Let's be honest: This election is exhausting for everyone — the people running for office, the people reporting on other people running for office, the people reading or viewing the reporting about people running for office. The presidential candidates are the least-liked in history, and their debates were unpleasant, anxiety-inducing affairs. We're literally counting down the days to Nov. 8.

We aren't the only ones. America, meet Charlyn Daugherty.

Her husband, Gerald Daugherty, was first elected to the Travis County Commissioners Court in 2002, and has been in the job most of the time since (he lost his seat on the central Texas board in 2008, but was reelected in 2012). And while the job of a county commissioner in Austin is certainly important — the commissioners court is really a county council, which sets tax rates and fees for county services, and administers the county budget — Daugherty's new campaign ad seems to nod to the fact that the title of “county commissioner” isn't one that inspires voters in the same way that, say, “president” does.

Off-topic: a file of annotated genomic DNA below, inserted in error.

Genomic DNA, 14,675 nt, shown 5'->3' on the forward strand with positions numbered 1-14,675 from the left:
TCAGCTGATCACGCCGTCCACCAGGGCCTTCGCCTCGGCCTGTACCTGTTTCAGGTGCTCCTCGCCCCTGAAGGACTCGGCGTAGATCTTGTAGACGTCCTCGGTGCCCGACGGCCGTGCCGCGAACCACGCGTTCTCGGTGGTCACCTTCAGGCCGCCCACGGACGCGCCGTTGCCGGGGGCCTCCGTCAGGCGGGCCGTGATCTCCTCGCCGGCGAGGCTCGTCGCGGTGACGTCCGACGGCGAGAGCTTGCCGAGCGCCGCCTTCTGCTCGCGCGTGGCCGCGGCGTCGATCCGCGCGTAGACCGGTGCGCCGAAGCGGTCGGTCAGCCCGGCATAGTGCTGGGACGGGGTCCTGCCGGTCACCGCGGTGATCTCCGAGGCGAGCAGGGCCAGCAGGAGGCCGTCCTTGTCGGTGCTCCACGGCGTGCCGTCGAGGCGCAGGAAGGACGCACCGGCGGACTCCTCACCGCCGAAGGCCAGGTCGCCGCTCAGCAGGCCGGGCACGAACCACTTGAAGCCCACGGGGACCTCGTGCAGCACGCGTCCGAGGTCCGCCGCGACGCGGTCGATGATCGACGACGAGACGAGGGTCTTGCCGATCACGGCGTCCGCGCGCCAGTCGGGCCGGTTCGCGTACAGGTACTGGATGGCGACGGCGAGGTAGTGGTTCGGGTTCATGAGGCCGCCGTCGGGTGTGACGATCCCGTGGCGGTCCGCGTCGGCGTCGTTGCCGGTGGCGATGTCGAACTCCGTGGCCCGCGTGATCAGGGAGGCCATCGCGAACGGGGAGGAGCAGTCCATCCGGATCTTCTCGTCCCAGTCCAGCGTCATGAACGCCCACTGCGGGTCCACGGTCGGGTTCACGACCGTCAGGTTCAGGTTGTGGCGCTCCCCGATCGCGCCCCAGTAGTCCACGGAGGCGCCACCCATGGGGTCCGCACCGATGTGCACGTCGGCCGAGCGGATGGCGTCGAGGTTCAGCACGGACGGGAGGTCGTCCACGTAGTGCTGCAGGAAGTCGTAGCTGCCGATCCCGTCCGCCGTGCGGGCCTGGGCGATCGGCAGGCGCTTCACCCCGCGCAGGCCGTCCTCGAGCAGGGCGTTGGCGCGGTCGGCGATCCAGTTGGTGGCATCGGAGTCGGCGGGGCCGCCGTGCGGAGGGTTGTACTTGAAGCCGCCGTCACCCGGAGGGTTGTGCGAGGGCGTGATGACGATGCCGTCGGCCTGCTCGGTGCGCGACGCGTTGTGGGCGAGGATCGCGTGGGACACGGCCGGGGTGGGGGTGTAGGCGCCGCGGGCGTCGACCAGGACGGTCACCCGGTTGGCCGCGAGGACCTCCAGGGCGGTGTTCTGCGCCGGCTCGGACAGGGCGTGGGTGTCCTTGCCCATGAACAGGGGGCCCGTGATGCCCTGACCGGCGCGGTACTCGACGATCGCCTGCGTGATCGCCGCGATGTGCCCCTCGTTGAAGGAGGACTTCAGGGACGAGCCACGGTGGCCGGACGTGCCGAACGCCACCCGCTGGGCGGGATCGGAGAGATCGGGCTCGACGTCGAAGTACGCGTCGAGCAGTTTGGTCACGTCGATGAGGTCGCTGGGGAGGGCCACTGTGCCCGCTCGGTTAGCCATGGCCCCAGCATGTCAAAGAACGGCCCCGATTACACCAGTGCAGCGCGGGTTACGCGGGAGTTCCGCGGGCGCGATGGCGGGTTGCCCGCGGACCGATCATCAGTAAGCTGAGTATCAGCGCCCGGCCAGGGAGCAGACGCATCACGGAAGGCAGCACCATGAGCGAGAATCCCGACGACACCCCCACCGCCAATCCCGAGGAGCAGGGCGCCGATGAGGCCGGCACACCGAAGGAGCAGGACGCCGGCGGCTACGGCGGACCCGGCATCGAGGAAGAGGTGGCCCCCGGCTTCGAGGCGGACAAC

So Daugherty's campaign decided to have a little fun. It portrays its candidate as an over-the-top policy wonk, a man who really loves the intricacies of the municipal code. A lot. And it doesn't reference his political party even once. That's probably a good calculation on his part; Daugherty is a moderate Republican in a red state, living in a liberal city.

A candidate for the Travis County, Tex. county commissioners court, Gerald Daugherty, released a rather unorthodox campaign ad on Oct. 5. (Gerald Daugherty)

The ad opens with Daugherty washing dishes and rattling on about the county jail's budget as his wife, Charlyn, gives the camera a knowing glance.

“Gerald doesn't have any hobbies,” she sighs.

In the next mini-scene, Daugherty ticks off various tax rates as a bored-looking neighbor's eyes glaze over.

It's a well-calculated caricature of Daugherty's actual work on the commissioners court; the ad manages to poke fun at the dry bureaucracy of county-level politics while still portraying the candidate as competent and engaged. It avoids his political leanings pretty much entirely as Daugherty takes on household chores, grills meat and does laundry — spouting municipal factoids and statistics the entire time.

“Please reelect Gerald,” Charlyn Daugherty says wearily at the close of the spot. “Please.